Nonfiction — The Frighteners

The Frighteners:  A Journey Through Our Cultural Fascination With the Macabre by Reverend Peter Laws

5 out of 5 stars!!

(**A quick note:  there are three or four editions, each with a different subtitle.  I am using the one from my kindle edition**)

From the Goodreads Synopsis

“… In accessible and light-hearted prose, Peter Laws takes us from the dark corners of his mind to the underbelly of various macabre cultures to illuminate society’s preoccupation with death and horror. The Frighteners combines psychology, religious theory, and personal memoir to create a dynamic and fascinating read that is informative and entertaining.”

So, an ordained minister takes a vacation to an ancient castle in Transylvania, looking for vampires…

Sounds like a weird joke, but it’s not!  From the beginning of this book, I was hooked, not only by Peter Laws’ sense of humor, but his ability to take us on a weird yet informative journey to some of the strangest and darkest aspects of humanity, while also giving the reader some reality checks on common horror tropes through actual scientific and psychological research.

Each chapter starts with Laws’ own experiences.  A much-anticipated “vacation” to Transylvania; wandering around back roads searching for the “werewolf of Hull;” exploring the cavernous basement of a supposed haunted hotel.  Laws introduces us to people who actually believe they are vampires, as well as those who have experienced other bizarre occurrences in the paranormal realm.

Perhaps the most disturbing chapter, not only for me but also the author, involved real life horror in the form of serial killers and those who collect “murder memorabilia.”  Laws visited a shop that not only specializes in the macabre, but their best-selling items are related to serial killers (locks of hair from Charles Manson?  Artwork by Richard Ramirez?  Aileen Wournos’s last TV Guide from her cell on Death Row?  If they don’t have it, there are plenty of places out there that do!).  It’s true, the truth really is stranger, and scarier, than fiction.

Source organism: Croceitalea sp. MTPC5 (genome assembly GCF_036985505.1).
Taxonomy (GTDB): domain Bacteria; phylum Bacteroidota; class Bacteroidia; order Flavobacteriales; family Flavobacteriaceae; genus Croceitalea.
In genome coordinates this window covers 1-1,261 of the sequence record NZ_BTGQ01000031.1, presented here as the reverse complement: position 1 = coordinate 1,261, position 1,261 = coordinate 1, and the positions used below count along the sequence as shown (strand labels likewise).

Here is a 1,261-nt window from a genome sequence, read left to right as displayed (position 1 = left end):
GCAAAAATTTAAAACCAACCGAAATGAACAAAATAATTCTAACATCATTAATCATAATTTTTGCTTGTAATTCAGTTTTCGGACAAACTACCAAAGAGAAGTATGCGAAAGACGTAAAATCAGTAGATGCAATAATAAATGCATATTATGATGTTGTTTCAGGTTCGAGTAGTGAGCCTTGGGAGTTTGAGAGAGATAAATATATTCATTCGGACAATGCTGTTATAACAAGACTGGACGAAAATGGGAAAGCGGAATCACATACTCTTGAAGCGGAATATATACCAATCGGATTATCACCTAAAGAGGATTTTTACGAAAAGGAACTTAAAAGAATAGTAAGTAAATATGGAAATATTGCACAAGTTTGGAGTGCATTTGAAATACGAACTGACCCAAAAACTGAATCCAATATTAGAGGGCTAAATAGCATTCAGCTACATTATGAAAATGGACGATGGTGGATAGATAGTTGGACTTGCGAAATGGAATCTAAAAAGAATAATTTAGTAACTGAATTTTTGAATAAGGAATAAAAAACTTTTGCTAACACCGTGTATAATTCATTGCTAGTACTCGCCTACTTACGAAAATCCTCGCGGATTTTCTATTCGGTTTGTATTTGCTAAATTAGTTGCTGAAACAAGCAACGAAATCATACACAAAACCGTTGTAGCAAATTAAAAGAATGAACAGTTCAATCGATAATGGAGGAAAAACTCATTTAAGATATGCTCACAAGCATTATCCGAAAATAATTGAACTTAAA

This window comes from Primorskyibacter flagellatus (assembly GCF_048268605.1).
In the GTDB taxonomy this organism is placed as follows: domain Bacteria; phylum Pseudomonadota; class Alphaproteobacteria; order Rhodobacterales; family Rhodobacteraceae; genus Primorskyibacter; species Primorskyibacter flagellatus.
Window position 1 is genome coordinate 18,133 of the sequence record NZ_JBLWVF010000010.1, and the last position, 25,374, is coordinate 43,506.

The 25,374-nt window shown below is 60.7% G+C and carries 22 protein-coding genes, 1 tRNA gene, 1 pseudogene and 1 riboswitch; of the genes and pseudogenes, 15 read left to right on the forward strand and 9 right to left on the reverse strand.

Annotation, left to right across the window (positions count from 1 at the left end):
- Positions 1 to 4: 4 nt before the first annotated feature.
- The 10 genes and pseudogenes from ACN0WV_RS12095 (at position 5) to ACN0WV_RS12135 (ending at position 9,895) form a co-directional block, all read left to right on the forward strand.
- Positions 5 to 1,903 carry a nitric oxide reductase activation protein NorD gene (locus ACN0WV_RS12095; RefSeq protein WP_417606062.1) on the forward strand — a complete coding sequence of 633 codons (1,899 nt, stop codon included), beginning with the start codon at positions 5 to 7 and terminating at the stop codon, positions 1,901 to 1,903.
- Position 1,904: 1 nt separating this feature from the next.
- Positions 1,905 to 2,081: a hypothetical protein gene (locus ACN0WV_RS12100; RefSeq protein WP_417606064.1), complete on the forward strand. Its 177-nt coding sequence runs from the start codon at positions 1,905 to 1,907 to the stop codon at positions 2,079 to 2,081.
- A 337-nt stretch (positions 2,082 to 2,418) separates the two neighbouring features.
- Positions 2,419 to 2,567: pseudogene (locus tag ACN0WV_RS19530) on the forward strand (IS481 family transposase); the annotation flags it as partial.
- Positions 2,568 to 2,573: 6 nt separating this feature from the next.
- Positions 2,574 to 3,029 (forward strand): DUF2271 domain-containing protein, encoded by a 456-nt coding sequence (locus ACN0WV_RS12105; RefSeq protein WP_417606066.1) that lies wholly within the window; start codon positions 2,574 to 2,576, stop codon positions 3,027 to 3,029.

One of my favorite chapters involved children and horror.  Why are young kids drawn to the scary?  I know from my childhood, the first movie to totally scare the crap out of me was Child of Glass, shown on The Wonderful World of Disney no less!  Even though this show scared me every time I saw it (from age 5 to around age 10), I always looked forward to seeing it show up around Halloween.  Why?  After reading this chapter, maybe I’m not so weird after all!

Laws’ personal experiences, his humor and inquisitiveness,  mixed with historical references and scientific theories makes for an engaging book.  If you’re looking for a Halloween read that’s not only a bit creepy but also fun and fascinating, be sure to give this book a try!

Until next time, stay safe, stay sane, and Happy Reading!




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